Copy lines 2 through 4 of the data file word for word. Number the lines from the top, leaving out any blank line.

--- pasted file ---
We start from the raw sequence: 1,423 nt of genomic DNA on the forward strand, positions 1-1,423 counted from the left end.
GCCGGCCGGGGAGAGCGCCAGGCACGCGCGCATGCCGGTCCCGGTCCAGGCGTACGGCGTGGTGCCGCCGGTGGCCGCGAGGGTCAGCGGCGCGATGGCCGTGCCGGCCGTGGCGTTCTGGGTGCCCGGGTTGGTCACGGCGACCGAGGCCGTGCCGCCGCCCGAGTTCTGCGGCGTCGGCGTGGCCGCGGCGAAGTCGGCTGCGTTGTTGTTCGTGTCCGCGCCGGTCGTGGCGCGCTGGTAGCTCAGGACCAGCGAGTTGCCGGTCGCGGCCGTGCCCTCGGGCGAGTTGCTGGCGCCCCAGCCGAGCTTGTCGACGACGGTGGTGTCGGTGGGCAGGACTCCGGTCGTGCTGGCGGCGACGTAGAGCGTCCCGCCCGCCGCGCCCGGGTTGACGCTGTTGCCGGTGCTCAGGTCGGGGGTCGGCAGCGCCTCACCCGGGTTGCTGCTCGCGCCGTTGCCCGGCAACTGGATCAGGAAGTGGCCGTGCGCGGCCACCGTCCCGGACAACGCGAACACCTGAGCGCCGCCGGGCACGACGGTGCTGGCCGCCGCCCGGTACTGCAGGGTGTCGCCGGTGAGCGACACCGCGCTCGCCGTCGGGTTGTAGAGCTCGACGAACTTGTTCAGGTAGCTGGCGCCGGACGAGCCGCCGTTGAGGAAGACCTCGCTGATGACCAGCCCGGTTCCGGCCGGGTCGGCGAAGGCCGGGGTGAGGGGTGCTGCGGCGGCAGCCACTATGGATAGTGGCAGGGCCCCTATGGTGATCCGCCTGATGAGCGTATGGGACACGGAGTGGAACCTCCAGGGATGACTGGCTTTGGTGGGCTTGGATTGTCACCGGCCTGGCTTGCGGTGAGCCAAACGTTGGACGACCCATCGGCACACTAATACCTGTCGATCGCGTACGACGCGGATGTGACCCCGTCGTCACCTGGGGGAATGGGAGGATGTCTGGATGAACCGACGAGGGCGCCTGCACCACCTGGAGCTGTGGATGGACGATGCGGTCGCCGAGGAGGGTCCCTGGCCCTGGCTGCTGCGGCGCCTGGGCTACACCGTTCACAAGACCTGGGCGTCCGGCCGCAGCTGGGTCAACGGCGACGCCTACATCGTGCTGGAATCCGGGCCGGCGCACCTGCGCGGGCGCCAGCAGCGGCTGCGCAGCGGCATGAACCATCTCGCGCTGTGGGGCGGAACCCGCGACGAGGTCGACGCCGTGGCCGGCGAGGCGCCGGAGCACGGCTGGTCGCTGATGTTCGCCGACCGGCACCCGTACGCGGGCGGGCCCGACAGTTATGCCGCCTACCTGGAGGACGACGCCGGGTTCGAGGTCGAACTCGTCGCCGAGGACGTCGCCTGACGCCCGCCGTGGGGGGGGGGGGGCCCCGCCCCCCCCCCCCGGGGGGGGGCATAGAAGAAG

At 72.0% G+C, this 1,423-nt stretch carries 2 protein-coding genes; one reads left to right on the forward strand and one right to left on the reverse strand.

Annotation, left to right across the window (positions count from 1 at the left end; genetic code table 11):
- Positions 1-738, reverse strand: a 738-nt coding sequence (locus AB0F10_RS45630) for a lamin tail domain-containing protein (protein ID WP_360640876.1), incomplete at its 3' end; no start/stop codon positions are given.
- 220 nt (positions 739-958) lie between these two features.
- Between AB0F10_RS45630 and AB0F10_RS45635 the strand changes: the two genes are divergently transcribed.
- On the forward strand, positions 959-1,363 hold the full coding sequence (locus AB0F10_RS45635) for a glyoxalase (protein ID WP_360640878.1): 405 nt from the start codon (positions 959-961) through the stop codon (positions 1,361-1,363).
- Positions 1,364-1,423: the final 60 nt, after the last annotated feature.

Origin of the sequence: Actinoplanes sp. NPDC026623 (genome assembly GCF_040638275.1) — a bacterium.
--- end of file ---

GCCGGCCGGGGAGAGCGCCAGGCACGCGCGCATGCCGGTCCCGGTCCAGGCGTACGGCGTGGTGCCGCCGGTGGCCGCGAGGGTCAGCGGCGCGATGGCCGTGCCGGCCGTGGCGTTCTGGGTGCCCGGGTTGGTCACGGCGACCGAGGCCGTGCCGCCGCCCGAGTTCTGCGGCGTCGGCGTGGCCGCGGCGAAGTCGGCTGCGTTGTTGTTCGTGTCCGCGCCGGTCGTGGCGCGCTGGTAGCTCAGGACCAGCGAGTTGCCGGTCGCGGCCGTGCCCTCGGGCGAGTTGCTGGCGCCCCAGCCGAGCTTGTCGACGACGGTGGTGTCGGTGGGCAGGACTCCGGTCGTGCTGGCGGCGACGTAGAGCGTCCCGCCCGCCGCGCCCGGGTTGACGCTGTTGCCGGTGCTCAGGTCGGGGGTCGGCAGCGCCTCACCCGGGTTGCTGCTCGCGCCGTTGCCCGGCAACTGGATCAGGAAGTGGCCGTGCGCGGCCACCGTCCCGGACAACGCGAACACCTGAGCGCCGCCGGGCACGACGGTGCTGGCCGCCGCCCGGTACTGCAGGGTGTCGCCGGTGAGCGACACCGCGCTCGCCGTCGGGTTGTAGAGCTCGACGAACTTGTTCAGGTAGCTGGCGCCGGACGAGCCGCCGTTGAGGAAGACCTCGCTGATGACCAGCCCGGTTCCGGCCGGGTCGGCGAAGGCCGGGGTGAGGGGTGCTGCGGCGGCAGCCACTATGGATAGTGGCAGGGCCCCTATGGTGATCCGCCTGATGAGCGTATGGGACACGGAGTGGAACCTCCAGGGATGACTGGCTTTGGTGGGCTTGGATTGTCACCGGCCTGGCTTGCGGTGAGCCAAACGTTGGACGACCCATCGGCACACTAATACCTGTCGATCGCGTACGACGCGGATGTGACCCCGTCGTCACCTGGGGGAATGGGAGGATGTCTGGATGAACCGACGAGGGCGCCTGCACCACCTGGAGCTGTGGATGGACGATGCGGTCGCCGAGGAGGGTCCCTGGCCCTGGCTGCTGCGGCGCCTGGGCTACACCGTTCACAAGACCTGGGCGTCCGGCCGCAGCTGGGTCAACGGCGACGCCTACATCGTGCTGGAATCCGGGCCGGCGCACCTGCGCGGGCGCCAGCAGCGGCTGCGCAGCGGCATGAACCATCTCGCGCTGTGGGGCGGAACCCGCGACGAGGTCGACGCCGTGGCCGGCGAGGCGCCGGAGCACGGCTGGTCGCTGATGTTCGCCGACCGGCACCCGTACGCGGGCGGGCCCGACAGTTATGCCGCCTACCTGGAGGACGACGCCGGGTTCGAGGTCGAACTCGTCGCCGAGGACGTCGCCTGACGCCCGCCGTGGGGGGGGGGGGGCCCCGCCCCCCCCCCCCGGGGGGGGGCATAGAAGAAG

At 72.0% G+C, this 1,423-nt stretch carries 2 protein-coding genes; one reads left to right on the forward strand and one right to left on the reverse strand.

Annotation, left to right across the window (positions count from 1 at the left end; genetic code table 11):